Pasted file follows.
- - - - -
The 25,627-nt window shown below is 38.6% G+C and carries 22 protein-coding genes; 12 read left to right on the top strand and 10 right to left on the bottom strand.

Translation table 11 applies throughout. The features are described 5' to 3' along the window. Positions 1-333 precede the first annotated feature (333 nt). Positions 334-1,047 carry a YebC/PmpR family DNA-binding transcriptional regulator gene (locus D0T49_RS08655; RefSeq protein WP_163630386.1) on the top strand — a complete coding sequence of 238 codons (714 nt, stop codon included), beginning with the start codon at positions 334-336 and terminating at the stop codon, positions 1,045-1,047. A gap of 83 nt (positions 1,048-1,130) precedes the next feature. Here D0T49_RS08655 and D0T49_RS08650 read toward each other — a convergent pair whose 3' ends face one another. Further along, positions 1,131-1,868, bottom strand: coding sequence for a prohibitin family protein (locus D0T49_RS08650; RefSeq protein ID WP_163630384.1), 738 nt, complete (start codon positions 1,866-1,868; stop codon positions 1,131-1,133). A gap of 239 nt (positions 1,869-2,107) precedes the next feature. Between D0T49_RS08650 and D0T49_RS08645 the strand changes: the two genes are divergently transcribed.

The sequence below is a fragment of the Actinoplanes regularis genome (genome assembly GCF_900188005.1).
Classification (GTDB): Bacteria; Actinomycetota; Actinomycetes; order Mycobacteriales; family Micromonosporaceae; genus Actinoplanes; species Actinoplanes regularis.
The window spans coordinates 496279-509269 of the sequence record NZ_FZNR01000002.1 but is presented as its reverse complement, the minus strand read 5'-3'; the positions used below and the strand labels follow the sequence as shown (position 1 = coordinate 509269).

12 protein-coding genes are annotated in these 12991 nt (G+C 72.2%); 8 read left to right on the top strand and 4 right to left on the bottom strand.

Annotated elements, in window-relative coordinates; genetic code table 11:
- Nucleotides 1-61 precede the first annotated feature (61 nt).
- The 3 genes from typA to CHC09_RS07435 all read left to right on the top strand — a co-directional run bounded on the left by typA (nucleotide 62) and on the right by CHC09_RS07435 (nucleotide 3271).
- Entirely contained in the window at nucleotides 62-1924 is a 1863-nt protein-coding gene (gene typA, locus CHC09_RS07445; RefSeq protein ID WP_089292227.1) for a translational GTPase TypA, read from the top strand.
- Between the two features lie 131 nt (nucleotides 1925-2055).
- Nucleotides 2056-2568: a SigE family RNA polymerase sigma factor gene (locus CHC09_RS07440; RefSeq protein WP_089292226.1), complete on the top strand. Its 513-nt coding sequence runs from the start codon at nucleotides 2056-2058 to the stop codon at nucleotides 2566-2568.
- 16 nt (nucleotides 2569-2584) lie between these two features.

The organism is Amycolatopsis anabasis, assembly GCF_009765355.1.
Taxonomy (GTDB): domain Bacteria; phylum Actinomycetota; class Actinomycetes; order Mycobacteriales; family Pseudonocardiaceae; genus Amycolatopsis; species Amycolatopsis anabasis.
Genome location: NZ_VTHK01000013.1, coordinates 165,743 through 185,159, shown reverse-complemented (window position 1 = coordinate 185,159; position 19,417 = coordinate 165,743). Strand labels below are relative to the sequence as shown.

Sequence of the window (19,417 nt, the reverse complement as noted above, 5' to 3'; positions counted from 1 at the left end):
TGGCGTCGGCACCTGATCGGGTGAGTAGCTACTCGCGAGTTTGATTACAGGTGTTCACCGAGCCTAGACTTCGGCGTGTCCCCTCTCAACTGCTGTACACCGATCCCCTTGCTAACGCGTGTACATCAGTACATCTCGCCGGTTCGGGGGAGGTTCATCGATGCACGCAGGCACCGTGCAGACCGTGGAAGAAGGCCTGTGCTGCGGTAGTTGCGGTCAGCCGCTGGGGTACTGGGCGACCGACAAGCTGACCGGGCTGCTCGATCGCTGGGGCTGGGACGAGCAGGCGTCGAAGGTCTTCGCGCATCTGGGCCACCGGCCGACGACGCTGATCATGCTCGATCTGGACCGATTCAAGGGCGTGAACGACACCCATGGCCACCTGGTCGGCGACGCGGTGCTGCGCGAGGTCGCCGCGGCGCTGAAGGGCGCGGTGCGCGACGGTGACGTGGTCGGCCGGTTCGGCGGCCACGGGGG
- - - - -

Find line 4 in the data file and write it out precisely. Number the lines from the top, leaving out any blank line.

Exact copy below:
Classification (GTDB): Bacteria; Actinomycetota; Actinomycetes; order Mycobacteriales; family Micromonosporaceae; genus Actinoplanes; species Actinoplanes regularis.